The War Against Parents
by Sylvia Ann Hewlett and Cornel West
Sylvia Ann Hewlett and Cornel West tell their personal stories, then deliver a mixed bag argument. They make the good point that more should be done to get AWOL fathers involved rather than merely ignoring or excoriating them. The authors point out that subsidies for racehorses are larger than parental economic rights. Racehorses do not provide overall benefit third parties. Third parties gain from parental labors and in the future from the labors of their children.
The authors argue against the view that families and communities are something that just happens.
Public institutions and private institutions depend on each other. Yet those supporting a family with low wage work get rewarded with regressive payroll, state, and local taxes. The median income of young families with children declined from $23,705 in 1970 to $16,219 in 1990 (in 1990 dollars), a 32 percent decrease. Regressive taxes skyrocketed during that period. Payroll taxes are the worst taxes in U.S. history.
Some of this work is socially conservative—that is if social conservatism is defined as setting up a social environment where individuals and families flourish. If social conservatism means spouting empty slogans while engaging in destructive policies, then those parts are not socially conservative. Much of this work, however, consists of ultra-liberal nostrums and is poorly targeted. The authors attack most managers (wrong target). Most managers are not in the top one percent. Managerial work is difficult and has more responsibilities than many union jobs the authors lament losing. Millions of managers earn less than some union employees with cushy jobs.
The authors go too far in excusing deadbeat parents. Relying on polls framed to produce the desired result, the authors lump eight separate issues into false dichotomies. Adoption assistance, head start, daycare, wage subsidies, and longer school years are among many issues worthy of longer study and argument. Nurture assumptions also appear in War.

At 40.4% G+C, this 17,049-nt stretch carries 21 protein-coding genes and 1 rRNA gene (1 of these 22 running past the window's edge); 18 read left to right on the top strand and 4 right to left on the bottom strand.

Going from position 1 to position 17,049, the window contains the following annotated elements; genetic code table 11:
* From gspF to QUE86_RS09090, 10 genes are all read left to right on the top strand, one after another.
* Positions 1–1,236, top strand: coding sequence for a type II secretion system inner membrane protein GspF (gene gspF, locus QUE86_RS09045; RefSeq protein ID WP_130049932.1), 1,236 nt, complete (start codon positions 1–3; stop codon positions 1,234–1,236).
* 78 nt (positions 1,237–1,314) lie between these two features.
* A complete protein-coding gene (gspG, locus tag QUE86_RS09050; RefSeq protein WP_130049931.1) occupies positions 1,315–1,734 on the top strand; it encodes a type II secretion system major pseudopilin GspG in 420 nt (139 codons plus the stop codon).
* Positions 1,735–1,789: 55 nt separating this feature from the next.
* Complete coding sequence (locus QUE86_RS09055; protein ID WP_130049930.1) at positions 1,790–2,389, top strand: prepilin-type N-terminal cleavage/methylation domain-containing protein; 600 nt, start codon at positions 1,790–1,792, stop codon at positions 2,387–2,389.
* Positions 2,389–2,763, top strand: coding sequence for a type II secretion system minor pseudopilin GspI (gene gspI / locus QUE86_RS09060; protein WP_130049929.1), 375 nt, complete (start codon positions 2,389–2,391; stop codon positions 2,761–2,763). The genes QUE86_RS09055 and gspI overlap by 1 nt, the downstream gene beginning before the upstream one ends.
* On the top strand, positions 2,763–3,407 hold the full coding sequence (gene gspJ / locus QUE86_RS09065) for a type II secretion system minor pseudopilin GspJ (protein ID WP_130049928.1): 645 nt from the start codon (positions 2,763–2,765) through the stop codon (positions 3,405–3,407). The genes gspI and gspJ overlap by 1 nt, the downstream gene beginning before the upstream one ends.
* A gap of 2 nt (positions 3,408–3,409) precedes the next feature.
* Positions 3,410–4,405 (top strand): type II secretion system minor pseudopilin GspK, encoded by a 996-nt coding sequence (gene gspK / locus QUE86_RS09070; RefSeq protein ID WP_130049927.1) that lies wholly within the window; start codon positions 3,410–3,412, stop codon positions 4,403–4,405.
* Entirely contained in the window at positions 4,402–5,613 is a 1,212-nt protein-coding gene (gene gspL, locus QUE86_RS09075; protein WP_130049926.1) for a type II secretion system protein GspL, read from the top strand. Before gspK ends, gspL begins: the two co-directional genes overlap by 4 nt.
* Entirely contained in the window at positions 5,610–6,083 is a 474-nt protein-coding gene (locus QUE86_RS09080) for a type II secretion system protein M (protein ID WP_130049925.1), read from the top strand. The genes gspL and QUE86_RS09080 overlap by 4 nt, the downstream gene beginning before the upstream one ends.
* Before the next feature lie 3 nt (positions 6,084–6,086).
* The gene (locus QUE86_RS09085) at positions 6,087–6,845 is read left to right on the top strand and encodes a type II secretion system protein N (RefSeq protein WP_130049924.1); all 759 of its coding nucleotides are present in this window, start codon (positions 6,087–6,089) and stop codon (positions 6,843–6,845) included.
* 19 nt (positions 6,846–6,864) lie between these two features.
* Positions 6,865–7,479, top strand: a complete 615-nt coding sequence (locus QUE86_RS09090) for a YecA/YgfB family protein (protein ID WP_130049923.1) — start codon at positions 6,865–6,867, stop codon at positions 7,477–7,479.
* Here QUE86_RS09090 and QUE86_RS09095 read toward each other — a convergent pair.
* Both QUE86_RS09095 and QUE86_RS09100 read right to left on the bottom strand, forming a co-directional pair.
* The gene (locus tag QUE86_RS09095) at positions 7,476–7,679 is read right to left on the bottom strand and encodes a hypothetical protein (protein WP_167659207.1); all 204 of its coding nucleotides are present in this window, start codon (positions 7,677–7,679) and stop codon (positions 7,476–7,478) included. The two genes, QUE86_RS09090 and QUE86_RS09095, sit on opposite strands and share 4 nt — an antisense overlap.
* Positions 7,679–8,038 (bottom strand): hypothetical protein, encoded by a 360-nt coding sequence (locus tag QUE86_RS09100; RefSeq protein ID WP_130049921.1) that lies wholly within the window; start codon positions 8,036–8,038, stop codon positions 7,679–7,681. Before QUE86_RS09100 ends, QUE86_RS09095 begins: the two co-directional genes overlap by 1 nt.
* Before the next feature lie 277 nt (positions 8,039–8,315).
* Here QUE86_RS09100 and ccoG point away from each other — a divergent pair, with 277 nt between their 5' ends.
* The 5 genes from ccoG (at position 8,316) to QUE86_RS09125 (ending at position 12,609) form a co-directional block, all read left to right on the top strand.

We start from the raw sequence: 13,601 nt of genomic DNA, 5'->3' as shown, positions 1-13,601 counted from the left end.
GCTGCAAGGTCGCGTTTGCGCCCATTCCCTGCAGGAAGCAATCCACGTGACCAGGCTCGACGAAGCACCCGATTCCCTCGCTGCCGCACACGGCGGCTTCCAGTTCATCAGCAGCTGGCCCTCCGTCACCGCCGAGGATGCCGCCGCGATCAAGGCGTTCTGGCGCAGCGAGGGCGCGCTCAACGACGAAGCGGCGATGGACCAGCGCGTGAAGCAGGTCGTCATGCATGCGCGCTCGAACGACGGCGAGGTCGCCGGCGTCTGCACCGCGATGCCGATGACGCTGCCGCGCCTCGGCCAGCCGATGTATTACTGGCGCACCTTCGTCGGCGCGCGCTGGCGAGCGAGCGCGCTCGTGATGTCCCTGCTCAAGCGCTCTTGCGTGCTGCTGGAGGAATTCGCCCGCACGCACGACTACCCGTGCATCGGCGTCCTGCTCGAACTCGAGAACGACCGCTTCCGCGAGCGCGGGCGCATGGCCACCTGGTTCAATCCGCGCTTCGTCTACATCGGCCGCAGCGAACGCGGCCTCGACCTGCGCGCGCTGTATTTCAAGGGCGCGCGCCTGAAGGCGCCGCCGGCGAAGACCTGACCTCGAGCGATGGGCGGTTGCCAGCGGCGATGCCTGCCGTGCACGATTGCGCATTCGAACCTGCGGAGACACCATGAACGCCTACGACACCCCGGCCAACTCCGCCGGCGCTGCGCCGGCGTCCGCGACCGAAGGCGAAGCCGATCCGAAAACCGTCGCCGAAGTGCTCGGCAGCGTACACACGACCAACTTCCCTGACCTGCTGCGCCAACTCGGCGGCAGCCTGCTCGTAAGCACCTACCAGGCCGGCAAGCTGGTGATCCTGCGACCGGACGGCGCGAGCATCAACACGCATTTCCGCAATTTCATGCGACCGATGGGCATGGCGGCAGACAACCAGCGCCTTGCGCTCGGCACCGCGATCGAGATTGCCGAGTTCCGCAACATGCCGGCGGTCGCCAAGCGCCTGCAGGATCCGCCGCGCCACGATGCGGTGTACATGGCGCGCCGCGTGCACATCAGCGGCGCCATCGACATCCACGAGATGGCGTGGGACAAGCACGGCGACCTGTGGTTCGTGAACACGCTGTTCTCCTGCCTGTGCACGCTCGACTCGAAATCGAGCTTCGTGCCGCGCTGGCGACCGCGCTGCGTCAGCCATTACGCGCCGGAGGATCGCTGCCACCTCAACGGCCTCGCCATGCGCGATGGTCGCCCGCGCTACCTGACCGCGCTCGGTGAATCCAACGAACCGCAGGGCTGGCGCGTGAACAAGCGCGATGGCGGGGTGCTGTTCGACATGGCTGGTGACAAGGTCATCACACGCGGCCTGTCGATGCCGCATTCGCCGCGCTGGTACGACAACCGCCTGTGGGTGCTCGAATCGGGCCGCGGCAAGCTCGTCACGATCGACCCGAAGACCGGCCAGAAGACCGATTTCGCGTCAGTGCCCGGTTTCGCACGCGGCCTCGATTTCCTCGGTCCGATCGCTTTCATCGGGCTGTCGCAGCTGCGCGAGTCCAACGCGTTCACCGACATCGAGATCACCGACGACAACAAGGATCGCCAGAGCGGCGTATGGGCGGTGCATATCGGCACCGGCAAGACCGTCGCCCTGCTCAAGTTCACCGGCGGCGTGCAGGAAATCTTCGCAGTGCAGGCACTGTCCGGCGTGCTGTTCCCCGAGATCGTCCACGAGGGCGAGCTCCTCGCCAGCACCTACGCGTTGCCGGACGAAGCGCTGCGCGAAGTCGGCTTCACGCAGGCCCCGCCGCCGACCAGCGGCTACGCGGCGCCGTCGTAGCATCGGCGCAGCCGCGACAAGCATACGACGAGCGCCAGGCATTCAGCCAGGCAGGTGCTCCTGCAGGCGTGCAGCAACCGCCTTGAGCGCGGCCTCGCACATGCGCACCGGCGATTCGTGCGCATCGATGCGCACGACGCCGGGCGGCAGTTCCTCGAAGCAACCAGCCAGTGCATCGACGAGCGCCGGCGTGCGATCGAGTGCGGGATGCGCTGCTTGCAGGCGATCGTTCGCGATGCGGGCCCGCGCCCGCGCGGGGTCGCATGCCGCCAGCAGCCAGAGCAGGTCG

West and Hewlett deserve credit for offering a lengthy list of prescriptions—the “Parents Bill of Rights.” They deliver, unlike many writers, policy more than bromides. Unfortunately, their prescriptions are not well designed. Their plan, oddly, is too darn regressive. Part of it should be called the single child tax relief plan, or perhaps, the Bill McKibben tax relief plan. They recommend eliminating payroll taxes for “working parents who have children under the age of six.” A two income, one child family earning $130,000 a year, therefore, would gain about 20 thousand dollars in reduced payroll taxes. Parents with three children, and income of 30 thousand dollars, would gain about $4,500 in reduced payroll taxes. Third parties gain more from parents in proportion to the number of children parents have. Three children will provide three times as many benefits to retirees as one child—all other things being equal. The three-child family would also benefit much more from the money because of the declining marginal utility of money. The two-parent family with one child also has the greatest ratio of caregivers to children at 2/1. The three-child family has a 2/3 ratio.
(Payroll taxes are currently 15.3 percent on earned income, meaning work income. Stocks and other non-work income are exempt from payroll taxes. So do incomes above $65,400. Work is the largest source of social benefits, yet it is taxed most. We have more virtue taxes than sin taxes. We should eliminate payroll taxes and replace them with progressive consumption taxes. This would catch almost all income types, including drug dealers and similar shirkers who pay no income taxes of any type. We create vicious spirals. The more the childfree and elites tailor the world to their goals, the more unattractive parenting becomes, adding more power to Faustian adults, making parenting even more difficult.)
The authors' universal paid parental leave recommendation is too expensive and primarily benefits high wage parents. Their prescriptions contain the word free numerous times, but alas, free things have prices.
War, unfortunately, is poorly targeted. Not recommended.
—Book review article by J.T. Fournier, last updated July 25, 2009